Infrastructure Report State of Disrepair
Our state’s transportation infrastructure is crumbling. We’re not maintaining our roads; we’re not expanding our systems to meet the state’s growing population; and we’re not thinking creatively to engineer solutions. If we don’t repair things soon, our highways and bridges will be in jeopardy—along with our treasured Colorado lifestyle.
Three hundred and eighty million dollars.
Let that figure sink in for a moment. That’s the annual budget shortfall Colorado faces in its effort to maintain the state highways. The operative word is maintain. (Well, and shortfall.) And what exactly are we maintaining? Right now, only 50 percent of the 23,000 single-lane miles of the state highway system are in “good” or “fair” condition according to the Colorado Department of Transportation (CDOT). Which means about half of what we’re failing to maintain (forget about working to improve) is already in “poor” condition.
Before we get too far, let’s back up. What exactly do we mean when we say “infrastructure”? At its most basic “infrastructure” refers to the fundamental facilities, services, and installations needed for a society to function, things like communications, water and power lines, wastewater treatment facilities, public institutions, airports, and transportation systems.
In the past two decades or so, across the United States, those systems of infrastructure have become the focus of serious discussion. Much of this country’s critical infrastructure was built from the mid-1800s to the 1960s. The official New York subway system opened in 1904, the Hoover Dam was dedicated in 1935, the Interstate Highway System was born in the 1950s, and the first bore of what would become the Eisenhower-Johnson Memorial Tunnel was dug in 1968.
All of which is to say that America’s infrastructure, which was the envy of many nations for decades, is getting old. Experts can’t pinpoint when or why we began defunding our public foundations, but this fact is indisputable: America hasn’t been replacing or repairing its older foundations or building new ones to meet today’s needs.
In Colorado, our infrastructure is degenerating as well. According to a 2008 report by the American Society of Civil Engineers, two of Colorado’s top three infrastructural issues are roads and bridges (the other is drinking water).
For many of us who live in the Centennial State, the appeal is the legendary “Colorado lifestyle”: a get-out-and-move-around, revel-in-the-geography mantra. But our vaunted quality of life, our tourism dollars, and our attractiveness to new residents and businesses could evaporate if we don’t resurrect our infrastructure.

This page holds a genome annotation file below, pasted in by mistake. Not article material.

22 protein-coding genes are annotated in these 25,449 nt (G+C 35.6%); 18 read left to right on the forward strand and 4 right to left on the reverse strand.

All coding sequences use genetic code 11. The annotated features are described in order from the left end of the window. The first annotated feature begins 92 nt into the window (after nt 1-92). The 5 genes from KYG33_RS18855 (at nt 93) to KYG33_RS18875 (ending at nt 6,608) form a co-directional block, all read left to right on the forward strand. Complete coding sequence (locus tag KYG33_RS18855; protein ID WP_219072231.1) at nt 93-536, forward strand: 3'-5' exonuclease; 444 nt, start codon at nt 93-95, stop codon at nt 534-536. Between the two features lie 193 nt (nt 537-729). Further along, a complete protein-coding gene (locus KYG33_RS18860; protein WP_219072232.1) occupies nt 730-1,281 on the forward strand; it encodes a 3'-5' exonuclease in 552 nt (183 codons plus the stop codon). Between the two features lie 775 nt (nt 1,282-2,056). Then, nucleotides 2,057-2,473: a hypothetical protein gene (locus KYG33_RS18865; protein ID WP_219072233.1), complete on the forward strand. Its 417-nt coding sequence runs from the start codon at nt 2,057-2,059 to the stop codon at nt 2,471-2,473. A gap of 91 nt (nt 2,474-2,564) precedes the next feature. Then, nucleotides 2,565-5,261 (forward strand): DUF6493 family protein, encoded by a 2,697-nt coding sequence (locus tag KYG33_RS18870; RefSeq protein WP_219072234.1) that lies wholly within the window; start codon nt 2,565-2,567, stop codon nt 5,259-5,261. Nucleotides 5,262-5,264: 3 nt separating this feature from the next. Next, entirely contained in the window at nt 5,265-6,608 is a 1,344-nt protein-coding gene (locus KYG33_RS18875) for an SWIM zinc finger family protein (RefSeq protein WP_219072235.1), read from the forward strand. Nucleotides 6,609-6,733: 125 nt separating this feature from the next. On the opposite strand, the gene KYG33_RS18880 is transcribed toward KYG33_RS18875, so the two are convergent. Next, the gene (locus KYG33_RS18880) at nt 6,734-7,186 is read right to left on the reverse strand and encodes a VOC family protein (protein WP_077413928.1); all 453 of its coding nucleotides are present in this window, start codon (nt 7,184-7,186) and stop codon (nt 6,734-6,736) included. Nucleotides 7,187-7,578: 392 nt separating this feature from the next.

The statistics, data, and dollar signs on the following pages illustrate how important high-quality infrastructure is to our economy and lifestyle. What might be more difficult to decipher is this: The longer we ignore our roads, bridges, and highways, the more dangerous they become. Missing guardrails, shaky bridges, car-eating potholes, crumbling shoulders on high mountain passes—all of these issues already exist (no joke) or they’re coming to a roadway near you in the next five years.
Does any of this sound familiar?
“I’m not going skiing tomorrow; I just can’t face standstill traffic on I-70 again.”
“I’m not going to work today. The snowplows haven’t touched my street yet.”
“I’d love to meet you for happy hour downtown, but I-25 is a parking lot at that time of day.”
These gripes may sound inconsequential, but they’re not: They’re proof Colorado’s infrastructure isn’t expanding to accommodate our needs. Our infrastructure may not be growing, but Colorado is. Every year, our state adds 48,000 residents, and that means more vehicles contributing to congestion and more wear on our roads and bridges. It’s this growth that fuels the complaints, hampers our lifestyle, and hurts our economy.
For every hour that I-70 is at a standstill, the economic cost to mountain municipalities is $1 million. When tourists sit in traffic trying to get to the mountains for vacation, it allows them time to think about where they might go next year—someplace, perhaps, where traffic isn’t such a nightmare. When employees can’t get to work easily, businesses lose productivity and dollars. When people would rather go home than fight traffic, our restaurants, bars, boutiques, and ballparks suffer. In 2009, on average, each vehicle on Denver’s major thoroughfares experienced 38 hours of extra travel time because of gridlock. Those delays resulted in an economic cost of nearly $5 million per day. Dollar signs are important, but those everyday grumbles mean something else just as crucial: Shoddy infrastructure may eventually cost us the quality of life we hold so dear in Colorado.